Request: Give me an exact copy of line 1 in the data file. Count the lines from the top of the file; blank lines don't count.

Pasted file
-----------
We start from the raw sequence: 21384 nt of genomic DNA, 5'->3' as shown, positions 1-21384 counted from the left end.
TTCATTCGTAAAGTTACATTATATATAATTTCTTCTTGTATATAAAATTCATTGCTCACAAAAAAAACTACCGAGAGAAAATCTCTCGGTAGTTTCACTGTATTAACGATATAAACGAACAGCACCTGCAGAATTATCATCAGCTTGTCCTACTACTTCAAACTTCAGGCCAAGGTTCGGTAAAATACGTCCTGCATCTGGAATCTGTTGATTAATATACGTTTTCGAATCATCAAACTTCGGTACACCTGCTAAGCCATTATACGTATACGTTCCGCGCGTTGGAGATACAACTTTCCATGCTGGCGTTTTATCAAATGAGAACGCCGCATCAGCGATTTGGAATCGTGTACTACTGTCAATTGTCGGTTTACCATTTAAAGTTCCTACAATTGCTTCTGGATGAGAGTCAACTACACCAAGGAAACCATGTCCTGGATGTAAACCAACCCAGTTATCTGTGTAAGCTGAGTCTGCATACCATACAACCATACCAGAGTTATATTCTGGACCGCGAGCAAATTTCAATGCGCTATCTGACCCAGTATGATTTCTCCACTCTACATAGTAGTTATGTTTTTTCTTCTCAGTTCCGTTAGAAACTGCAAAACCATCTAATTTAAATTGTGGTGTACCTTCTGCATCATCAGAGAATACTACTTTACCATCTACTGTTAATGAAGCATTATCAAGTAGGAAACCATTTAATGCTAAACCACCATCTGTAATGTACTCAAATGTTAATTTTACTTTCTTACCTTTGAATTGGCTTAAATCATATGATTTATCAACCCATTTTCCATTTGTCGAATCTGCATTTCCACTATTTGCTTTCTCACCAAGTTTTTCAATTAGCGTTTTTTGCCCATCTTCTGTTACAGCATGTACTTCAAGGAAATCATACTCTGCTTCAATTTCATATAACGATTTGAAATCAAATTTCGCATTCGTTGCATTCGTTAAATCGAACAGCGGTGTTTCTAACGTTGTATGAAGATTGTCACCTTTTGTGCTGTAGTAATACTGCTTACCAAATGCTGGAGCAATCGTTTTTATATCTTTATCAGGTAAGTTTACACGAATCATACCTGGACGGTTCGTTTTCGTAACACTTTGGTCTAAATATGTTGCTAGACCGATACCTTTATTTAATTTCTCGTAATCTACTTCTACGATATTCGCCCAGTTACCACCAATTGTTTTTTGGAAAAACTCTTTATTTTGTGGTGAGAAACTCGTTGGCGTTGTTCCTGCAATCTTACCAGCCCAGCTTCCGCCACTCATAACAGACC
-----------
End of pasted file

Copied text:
We start from the raw sequence: 21384 nt of genomic DNA, 5'->3' as shown, positions 1-21384 counted from the left end.